Saturday, 30 April 2016

Watercolour Stamped Mousey Card

I have started to accept that in life there is always another card to make, and as long as I have inspiration, I'm ok with that! This mousey stamp (Funstamps Daisy Mouse) is another from the stash I inherited last year, along with the spring coloured tartan card, the ivory hammer card and the gold Liquid Pearls, which I have used in the centre of the flower to add interest. I used my wonderful water brush and my trusty watercolour paints, and I love the combination of the cute factor and cheery summer colours!

Saturday, 23 April 2016

Hearts Card with White Embossing and Watercolours

It's been a while since I did any white embossing, but this post from Paper Mill Direct reminded me of it's existence and I had to get back to it. I love that the outline is more subtle but that it encloses the watercolour, and it allows for a much softer finish.

The hearts stamp (from See-D's Love Collection, 50509) and the ivory hammered card came from the wonderful stash I inherited last year, and everything else was from my own stock, a lot of which has come from Alexander Paper Supplies. I used a water filled brush to apply the paint, as I love how easy it is to pick up and go. And yes, my watercolour palette is always this messy!

Wednesday, 20 April 2016

Review: Birds by Georgie Woolridge

Birds is "A Mindful Colouring Book" by Georgie Woolridge. I have been enjoying the rise of adult colouring books - I've never stopped colouring, but it is lovely to have so many more options available than there ever have been. I have quite a few reviews of colouring books and colouring equipment planned for the coming weeks/months...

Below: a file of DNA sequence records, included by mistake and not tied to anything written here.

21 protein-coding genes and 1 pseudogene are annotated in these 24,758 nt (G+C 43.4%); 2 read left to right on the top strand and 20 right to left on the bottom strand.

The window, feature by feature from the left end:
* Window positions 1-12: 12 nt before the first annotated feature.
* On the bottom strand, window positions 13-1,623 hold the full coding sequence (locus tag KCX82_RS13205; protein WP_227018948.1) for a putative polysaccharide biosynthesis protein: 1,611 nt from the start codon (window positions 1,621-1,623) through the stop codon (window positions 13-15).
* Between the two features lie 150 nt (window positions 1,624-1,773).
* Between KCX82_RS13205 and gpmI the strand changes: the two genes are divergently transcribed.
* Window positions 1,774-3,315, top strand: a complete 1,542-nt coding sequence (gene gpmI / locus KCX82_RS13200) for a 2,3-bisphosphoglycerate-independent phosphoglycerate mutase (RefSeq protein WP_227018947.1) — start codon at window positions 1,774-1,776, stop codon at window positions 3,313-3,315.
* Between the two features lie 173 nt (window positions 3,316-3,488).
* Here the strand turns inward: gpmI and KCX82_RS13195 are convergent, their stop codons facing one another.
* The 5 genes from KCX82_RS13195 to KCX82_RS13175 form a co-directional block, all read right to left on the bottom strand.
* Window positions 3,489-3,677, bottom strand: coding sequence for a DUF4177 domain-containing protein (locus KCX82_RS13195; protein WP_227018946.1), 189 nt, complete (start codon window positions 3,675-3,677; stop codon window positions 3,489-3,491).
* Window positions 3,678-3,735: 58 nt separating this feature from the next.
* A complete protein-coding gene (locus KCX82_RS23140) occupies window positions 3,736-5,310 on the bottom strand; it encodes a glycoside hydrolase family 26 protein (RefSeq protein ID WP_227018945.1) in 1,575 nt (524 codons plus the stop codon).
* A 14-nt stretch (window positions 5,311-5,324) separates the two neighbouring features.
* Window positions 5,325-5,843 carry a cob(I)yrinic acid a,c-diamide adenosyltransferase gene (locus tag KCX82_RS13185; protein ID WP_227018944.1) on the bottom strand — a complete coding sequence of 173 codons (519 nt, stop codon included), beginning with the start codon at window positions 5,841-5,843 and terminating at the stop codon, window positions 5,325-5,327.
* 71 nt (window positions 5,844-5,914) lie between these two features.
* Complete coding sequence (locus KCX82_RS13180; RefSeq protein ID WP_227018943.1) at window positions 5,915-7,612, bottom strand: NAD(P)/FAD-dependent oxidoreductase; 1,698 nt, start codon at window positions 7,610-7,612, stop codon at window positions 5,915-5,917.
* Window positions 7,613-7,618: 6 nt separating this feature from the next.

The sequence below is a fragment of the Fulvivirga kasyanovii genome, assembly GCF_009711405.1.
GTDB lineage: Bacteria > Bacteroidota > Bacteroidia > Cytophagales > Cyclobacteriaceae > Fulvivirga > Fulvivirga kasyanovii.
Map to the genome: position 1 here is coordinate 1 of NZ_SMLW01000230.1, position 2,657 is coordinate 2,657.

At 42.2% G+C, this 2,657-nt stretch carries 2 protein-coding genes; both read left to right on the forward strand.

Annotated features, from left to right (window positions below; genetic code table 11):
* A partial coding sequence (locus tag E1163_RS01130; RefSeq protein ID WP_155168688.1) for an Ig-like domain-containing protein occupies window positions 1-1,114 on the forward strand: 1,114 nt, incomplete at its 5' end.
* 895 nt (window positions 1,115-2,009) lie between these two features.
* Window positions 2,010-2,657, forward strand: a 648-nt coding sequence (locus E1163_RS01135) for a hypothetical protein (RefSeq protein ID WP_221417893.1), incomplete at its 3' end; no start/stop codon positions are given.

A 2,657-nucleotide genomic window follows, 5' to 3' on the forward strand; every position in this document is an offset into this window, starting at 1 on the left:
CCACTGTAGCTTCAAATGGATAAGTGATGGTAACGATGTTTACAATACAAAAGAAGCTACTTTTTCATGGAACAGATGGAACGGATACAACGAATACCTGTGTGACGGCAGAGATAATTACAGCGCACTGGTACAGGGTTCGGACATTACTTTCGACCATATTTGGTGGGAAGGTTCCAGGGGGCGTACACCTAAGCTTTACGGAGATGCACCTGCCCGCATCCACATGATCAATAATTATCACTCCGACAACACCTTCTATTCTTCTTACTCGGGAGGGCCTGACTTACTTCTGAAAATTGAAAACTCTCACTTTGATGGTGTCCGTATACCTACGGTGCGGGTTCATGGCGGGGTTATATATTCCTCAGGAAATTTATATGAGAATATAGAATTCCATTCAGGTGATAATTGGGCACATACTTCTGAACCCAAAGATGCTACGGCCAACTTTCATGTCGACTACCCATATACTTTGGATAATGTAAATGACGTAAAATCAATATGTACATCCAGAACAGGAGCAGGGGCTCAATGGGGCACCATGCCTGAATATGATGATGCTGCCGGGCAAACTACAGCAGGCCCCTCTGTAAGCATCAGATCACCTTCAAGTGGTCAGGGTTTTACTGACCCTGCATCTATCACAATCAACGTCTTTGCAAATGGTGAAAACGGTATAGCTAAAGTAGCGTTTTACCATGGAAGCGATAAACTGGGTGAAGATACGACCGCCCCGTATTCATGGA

I received this particular book from my husband for Christmas, after he found it in a RSPB shop. I was immediately drawn to this robin image - well, it was the middle of winter! I decided to stick to a realistic colour scheme and fairly realistic shading, and assumed the background as mistletoe. The best thing about this book is that it's only printed on one side, so there's no worries about pens bleeding through, and each image can be removed and used as you wish. I can imagine a wall full of these images! Opposite each image is a small piece of information about the bird pictured, including it's name, which I really appreciated. It will be nice to learn about more birds as I wander through the book.

There are lots of small fiddly areas of colour in this book. Whilst I like some detail like this, these images are quite overwhelming. There is no need to colour each section individually though, and large areas can be shaded and still look great. I really appreciate the effort the artist has gone to to fit the patterns and details in with how the bird looks - the feet look scaly, the back looks feathery, and there is a clear definition where the robin's red breast begins. It's one thing to fill a shape with pattern, but it takes skill to do it this beautifully.